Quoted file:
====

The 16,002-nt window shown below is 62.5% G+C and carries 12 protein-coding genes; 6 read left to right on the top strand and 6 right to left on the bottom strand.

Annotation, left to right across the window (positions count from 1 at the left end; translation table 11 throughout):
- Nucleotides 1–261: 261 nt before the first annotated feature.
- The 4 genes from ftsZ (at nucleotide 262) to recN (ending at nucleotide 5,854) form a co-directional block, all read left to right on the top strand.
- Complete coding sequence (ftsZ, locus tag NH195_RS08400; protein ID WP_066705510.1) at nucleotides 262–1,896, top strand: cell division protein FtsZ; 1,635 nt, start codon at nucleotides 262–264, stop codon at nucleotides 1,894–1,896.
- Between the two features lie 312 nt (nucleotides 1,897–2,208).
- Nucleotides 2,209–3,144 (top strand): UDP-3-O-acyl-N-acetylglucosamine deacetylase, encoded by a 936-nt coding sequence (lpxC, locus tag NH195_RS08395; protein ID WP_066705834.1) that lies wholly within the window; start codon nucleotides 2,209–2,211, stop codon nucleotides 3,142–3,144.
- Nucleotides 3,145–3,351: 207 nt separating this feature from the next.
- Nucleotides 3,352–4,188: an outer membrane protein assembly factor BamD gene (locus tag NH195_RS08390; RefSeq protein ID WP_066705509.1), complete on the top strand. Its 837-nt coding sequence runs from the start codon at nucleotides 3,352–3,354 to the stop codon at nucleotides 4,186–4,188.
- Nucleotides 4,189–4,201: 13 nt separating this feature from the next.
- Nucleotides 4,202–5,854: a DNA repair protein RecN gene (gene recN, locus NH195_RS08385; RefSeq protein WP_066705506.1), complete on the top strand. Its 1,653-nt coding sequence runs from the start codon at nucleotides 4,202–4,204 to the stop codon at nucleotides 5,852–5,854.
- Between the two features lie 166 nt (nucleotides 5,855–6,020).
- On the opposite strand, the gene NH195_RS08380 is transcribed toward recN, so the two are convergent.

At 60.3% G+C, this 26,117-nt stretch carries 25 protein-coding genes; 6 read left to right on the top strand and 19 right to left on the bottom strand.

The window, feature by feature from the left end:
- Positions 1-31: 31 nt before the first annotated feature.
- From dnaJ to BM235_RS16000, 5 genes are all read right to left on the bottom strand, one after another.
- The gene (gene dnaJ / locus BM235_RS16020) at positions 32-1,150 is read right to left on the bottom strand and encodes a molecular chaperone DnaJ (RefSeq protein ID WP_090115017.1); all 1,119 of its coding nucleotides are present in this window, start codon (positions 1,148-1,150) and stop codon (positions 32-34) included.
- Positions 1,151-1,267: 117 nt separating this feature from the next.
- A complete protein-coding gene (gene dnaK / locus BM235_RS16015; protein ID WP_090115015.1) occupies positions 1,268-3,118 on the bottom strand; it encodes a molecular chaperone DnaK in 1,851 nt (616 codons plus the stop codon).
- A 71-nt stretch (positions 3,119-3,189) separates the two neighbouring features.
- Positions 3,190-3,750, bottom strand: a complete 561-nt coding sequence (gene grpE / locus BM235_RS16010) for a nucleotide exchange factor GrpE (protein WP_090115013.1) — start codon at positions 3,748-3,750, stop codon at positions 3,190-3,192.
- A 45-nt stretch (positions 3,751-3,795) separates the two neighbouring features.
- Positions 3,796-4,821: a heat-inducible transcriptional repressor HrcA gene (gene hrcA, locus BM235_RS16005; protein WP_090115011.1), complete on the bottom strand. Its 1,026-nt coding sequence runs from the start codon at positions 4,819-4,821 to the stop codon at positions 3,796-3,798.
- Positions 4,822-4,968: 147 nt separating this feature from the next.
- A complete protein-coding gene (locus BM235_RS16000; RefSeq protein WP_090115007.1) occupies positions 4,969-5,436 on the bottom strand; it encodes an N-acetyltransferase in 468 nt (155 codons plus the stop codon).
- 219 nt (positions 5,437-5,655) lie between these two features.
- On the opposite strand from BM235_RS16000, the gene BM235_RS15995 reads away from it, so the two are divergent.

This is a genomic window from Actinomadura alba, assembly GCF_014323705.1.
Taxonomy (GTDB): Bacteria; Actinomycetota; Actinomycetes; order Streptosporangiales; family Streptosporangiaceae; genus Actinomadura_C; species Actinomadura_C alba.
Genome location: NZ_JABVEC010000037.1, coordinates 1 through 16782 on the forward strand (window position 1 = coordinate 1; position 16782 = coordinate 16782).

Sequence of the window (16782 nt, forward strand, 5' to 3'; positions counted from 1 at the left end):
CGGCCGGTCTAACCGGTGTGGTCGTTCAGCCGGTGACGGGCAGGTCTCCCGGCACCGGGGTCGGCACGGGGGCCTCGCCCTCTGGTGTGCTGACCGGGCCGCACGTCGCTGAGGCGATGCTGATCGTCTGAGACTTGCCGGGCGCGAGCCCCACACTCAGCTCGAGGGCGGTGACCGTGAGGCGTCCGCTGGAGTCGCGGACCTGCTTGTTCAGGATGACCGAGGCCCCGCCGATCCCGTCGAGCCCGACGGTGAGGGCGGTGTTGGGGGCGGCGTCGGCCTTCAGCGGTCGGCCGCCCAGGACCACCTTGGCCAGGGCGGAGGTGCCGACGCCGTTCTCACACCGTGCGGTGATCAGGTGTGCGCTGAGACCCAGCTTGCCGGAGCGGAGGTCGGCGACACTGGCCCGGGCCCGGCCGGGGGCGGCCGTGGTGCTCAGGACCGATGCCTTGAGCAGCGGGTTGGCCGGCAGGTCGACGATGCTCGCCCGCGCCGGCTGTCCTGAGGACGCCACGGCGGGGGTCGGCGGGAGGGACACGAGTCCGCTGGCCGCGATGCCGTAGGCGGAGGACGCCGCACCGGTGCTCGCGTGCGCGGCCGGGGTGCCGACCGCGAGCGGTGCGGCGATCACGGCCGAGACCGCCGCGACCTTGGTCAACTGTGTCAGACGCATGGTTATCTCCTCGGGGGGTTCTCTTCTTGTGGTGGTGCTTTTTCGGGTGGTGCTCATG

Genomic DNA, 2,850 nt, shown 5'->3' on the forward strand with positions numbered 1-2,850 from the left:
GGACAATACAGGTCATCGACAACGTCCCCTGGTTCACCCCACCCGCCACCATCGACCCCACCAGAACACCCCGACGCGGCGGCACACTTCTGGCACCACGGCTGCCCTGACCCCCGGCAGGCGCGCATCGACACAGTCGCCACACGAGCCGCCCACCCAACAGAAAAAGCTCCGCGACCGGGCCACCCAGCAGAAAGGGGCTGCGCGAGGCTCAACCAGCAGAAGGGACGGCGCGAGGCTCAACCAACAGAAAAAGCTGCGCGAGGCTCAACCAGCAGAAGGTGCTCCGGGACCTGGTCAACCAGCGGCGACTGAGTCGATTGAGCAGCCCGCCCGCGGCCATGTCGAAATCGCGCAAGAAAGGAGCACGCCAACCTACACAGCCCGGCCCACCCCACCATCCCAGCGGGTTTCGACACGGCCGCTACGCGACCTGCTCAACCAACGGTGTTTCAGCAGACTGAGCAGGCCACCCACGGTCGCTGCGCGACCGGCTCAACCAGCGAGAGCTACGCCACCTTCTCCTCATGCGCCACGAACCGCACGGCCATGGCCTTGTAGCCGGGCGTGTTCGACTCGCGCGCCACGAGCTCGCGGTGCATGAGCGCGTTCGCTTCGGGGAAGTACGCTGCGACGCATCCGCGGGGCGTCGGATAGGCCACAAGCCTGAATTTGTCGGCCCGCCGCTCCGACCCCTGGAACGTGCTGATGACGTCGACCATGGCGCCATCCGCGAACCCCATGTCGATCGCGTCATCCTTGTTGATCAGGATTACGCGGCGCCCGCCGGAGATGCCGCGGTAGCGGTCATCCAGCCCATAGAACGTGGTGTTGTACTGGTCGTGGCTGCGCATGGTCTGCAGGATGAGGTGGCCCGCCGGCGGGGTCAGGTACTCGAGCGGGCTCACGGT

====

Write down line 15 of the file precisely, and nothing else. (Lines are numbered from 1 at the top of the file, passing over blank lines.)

The window, feature by feature from the left end: